During the late 1930s, Red River Lumber Company was plagued with labor problems. There were be two major strikes, one in 1938 that caused the “purge” and a second the following year.
On January 23, 1939, the local union published a two-page newsletter called the Westwood New Dealer. In it they cited the January issue of the West Coast Lumbermen. This publication contained an article Best News of the New Year which stated that orders for western pine was up 47% from last year. This is turn meant there would be a substantial increase in logging and manufacturing, which the CIO interpreted as meaning that the lumber industry in general and more particularly Red River would see increased profits. They sent a letter to the local AFL with the following resolution, “That a joint committee of Local 53 and Local 2386 be formed to negotiate wage scale to be effected as soon as possible.”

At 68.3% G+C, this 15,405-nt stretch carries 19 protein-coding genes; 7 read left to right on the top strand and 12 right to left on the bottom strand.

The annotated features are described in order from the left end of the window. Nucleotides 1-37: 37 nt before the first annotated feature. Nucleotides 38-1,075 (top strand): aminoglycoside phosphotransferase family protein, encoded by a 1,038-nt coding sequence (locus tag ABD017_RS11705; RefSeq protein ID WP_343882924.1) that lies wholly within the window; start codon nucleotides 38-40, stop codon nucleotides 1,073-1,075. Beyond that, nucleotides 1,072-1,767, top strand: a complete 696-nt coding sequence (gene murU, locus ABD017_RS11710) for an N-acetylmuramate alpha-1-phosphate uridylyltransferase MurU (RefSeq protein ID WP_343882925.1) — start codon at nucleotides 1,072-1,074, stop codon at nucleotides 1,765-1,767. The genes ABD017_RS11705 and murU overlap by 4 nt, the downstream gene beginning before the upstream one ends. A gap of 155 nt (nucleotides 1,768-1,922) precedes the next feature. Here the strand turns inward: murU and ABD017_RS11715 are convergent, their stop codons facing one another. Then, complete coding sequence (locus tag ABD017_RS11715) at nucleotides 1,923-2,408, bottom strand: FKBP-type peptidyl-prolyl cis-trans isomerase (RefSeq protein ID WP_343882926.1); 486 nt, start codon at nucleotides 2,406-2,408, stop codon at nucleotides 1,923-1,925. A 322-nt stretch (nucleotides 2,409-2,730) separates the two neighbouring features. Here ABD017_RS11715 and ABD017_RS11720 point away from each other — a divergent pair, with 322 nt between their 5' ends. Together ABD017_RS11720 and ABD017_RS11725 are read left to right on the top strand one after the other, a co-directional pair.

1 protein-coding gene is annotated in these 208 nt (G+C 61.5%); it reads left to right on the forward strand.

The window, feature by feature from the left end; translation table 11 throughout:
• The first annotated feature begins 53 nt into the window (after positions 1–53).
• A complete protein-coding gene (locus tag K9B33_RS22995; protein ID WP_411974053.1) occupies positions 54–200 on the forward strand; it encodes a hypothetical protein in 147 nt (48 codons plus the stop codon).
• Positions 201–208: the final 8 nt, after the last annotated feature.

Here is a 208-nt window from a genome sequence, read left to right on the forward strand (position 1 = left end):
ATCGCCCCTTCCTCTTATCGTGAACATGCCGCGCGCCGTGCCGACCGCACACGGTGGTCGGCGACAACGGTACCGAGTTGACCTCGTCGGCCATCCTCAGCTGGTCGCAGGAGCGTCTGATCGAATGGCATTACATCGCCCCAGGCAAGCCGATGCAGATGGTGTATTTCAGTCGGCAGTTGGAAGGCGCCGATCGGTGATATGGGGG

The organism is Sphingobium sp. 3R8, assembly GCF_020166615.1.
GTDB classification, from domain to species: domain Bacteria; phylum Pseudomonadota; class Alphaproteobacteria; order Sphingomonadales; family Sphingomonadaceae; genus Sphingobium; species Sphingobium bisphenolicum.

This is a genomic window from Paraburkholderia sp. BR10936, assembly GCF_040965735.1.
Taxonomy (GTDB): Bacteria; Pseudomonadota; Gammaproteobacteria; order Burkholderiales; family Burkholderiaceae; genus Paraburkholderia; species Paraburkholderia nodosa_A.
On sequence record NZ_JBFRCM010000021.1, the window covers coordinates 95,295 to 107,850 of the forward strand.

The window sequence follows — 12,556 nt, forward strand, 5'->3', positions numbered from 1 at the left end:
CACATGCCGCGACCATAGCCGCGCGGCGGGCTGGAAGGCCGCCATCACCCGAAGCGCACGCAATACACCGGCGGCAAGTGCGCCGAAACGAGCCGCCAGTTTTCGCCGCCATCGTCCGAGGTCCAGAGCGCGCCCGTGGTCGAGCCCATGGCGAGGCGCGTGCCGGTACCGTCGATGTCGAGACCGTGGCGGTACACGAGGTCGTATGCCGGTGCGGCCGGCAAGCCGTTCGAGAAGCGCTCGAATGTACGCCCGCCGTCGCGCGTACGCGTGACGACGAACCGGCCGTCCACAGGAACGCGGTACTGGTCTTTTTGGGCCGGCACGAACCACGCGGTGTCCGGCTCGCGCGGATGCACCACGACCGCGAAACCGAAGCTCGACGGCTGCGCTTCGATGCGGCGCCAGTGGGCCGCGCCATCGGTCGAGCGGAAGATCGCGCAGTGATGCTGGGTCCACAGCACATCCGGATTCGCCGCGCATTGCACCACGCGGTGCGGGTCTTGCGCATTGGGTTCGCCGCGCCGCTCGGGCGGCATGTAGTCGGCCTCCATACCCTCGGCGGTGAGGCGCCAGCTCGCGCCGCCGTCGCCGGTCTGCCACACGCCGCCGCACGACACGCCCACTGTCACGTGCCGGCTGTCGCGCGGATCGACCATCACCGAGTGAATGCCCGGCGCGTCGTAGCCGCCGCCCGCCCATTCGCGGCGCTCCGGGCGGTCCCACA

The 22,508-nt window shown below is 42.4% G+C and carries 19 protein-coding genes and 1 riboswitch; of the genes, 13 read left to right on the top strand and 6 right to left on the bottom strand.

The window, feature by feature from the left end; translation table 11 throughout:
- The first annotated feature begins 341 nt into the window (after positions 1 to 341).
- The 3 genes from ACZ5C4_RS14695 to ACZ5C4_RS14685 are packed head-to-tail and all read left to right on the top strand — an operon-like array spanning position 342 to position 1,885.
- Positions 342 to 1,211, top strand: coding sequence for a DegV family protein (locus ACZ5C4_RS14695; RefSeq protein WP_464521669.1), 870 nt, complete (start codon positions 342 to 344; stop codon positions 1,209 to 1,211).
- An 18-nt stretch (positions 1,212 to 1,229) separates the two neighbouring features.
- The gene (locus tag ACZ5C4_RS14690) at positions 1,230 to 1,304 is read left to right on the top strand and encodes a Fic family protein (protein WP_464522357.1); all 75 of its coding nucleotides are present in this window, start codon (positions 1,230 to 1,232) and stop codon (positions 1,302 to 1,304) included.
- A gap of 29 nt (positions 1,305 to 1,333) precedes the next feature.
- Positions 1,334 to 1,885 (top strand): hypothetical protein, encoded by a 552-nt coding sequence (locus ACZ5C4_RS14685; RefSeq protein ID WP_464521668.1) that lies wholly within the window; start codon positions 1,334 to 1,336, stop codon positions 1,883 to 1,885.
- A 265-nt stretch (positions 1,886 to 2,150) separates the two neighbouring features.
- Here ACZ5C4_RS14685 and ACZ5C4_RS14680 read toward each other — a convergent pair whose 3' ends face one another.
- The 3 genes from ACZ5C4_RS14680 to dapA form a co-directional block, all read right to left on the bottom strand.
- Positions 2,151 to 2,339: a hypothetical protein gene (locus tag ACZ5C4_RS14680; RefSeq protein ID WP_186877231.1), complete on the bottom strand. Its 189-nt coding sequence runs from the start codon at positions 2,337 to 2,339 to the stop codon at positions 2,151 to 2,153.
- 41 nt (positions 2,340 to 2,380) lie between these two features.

Red River was not amused when they saw the first issue of the Westwood New Dealer. Clinton Walker thought not only it was imperative that they obtain copies of future editions, but equally important to designate someone to answer the “miserable statements” contained in it. Clinton noted that it was true that there had been an increase in orders, but the price for lumber had not increased.
Thus, the stage now set, and the second strike would shut down the mill for over two months. One can learn more about this and other labor issues in Red River: The Turbulent Thirties.